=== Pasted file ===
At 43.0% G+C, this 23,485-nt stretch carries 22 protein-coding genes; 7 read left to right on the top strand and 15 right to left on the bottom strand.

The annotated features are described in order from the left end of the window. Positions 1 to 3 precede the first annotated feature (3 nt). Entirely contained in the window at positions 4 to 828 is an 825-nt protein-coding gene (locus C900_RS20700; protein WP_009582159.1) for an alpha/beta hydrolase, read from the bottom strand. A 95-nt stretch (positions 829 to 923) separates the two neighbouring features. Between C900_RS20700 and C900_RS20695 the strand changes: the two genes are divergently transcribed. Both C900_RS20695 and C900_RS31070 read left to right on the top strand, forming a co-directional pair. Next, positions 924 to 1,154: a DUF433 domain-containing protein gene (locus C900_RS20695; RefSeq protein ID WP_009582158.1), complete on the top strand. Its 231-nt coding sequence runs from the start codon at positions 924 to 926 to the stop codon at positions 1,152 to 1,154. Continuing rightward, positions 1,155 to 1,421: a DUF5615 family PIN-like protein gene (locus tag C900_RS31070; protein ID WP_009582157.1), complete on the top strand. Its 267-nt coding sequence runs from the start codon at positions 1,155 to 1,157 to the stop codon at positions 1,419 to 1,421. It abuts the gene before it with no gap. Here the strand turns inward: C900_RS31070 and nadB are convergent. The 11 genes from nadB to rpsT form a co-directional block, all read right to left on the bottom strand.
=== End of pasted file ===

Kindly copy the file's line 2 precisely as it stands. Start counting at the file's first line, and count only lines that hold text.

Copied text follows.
The annotated features are described in order from the left end of the window. Positions 1 to 3 precede the first annotated feature (3 nt). Entirely contained in the window at positions 4 to 828 is an 825-nt protein-coding gene (locus C900_RS20700; protein WP_009582159.1) for an alpha/beta hydrolase, read from the bottom strand. A 95-nt stretch (positions 829 to 923) separates the two neighbouring features. Between C900_RS20700 and C900_RS20695 the strand changes: the two genes are divergently transcribed. Both C900_RS20695 and C900_RS31070 read left to right on the top strand, forming a co-directional pair. Next, positions 924 to 1,154: a DUF433 domain-containing protein gene (locus C900_RS20695; RefSeq protein ID WP_009582158.1), complete on the top strand. Its 231-nt coding sequence runs from the start codon at positions 924 to 926 to the stop codon at positions 1,152 to 1,154. Continuing rightward, positions 1,155 to 1,421: a DUF5615 family PIN-like protein gene (locus tag C900_RS31070; protein ID WP_009582157.1), complete on the top strand. Its 267-nt coding sequence runs from the start codon at positions 1,155 to 1,157 to the stop codon at positions 1,419 to 1,421. It abuts the gene before it with no gap. Here the strand turns inward: C900_RS31070 and nadB are convergent. The 11 genes from nadB to rpsT form a co-directional block, all read right to left on the bottom strand.